You could say Dick Tether fitted into his life as a countryman as a hand into a glove. With no television in the house, Dick was a great reader and was someone who can certainly be described as a true naturalist. He thoroughly enjoyed sharing the things he learnt with all those around him. This also helped the Burton in other ways. It was the time when inter hunt quiz’s were popular and with Dick on their team, you could rest assured they would normally win or be thereabouts!

As time progressed Dick joined the Hunt Committee with his sister becoming Hunt Secretary, so with their combined loyalty the Burton benefited hugely from their efforts. As well as giving so freely of their time, Dick and his wife made sure they always walked a single hound puppy every year. When the time came for hound exercise huntsman Jim Lang would always make a point of calling in for some much needed refreshments. Their pups from previous years would instantly recognise not only their surroundings but those who had given them a thoroughly good start in life.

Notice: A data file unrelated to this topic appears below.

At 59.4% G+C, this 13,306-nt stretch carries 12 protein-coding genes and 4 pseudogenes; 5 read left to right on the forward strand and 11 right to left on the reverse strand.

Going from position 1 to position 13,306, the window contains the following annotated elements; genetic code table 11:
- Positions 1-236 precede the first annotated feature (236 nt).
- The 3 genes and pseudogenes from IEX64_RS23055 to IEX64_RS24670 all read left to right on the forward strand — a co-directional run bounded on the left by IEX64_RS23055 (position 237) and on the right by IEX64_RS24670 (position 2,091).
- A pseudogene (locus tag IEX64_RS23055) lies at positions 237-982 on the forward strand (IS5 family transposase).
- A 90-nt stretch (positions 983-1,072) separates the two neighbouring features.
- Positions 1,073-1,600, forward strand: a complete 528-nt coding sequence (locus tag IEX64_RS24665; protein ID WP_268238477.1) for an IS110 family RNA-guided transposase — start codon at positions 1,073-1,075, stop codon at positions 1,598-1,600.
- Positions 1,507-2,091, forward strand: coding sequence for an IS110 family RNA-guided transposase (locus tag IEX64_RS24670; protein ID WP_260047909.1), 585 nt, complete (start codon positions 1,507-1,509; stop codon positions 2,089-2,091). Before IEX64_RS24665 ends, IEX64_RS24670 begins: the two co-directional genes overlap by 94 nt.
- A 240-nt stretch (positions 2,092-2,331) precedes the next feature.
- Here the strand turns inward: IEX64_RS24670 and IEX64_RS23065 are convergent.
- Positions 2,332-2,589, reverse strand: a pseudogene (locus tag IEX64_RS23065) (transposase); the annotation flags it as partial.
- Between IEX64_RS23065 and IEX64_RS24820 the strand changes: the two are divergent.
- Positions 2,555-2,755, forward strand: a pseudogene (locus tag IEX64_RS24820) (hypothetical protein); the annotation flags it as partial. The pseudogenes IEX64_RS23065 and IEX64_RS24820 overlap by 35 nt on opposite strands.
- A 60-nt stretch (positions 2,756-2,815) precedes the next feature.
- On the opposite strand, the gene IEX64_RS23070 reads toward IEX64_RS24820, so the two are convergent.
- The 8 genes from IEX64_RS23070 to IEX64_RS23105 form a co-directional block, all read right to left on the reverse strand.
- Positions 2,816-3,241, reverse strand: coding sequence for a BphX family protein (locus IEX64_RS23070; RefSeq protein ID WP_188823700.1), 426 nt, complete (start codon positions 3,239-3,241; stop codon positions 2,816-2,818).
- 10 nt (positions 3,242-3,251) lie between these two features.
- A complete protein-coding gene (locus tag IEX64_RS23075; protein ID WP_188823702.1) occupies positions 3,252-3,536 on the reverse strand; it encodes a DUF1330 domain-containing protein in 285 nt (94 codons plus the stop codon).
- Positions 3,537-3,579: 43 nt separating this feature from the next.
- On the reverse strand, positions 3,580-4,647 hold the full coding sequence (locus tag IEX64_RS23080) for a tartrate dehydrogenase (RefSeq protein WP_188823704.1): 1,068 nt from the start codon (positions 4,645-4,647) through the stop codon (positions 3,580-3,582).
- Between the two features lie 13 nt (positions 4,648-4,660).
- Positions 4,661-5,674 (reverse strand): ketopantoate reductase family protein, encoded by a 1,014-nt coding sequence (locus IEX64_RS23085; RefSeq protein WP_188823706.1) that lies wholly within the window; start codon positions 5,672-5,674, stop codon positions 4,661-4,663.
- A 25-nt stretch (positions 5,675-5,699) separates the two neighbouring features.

Hackthorn of course, had been home since birth for Dick, so he knew everybody in the village and on the Estate which at that time belonged to the Amcott family. It was their butler Fred Pratt who, when the hounds met at the Hall, made sure that when Mr Dick Tether appeared at the Meet, a glass of fine port was produced for him rather than the cooking sherry that was made available for everybody else! He was quite obviously a man with immense popularity as this simple gesture goes to show.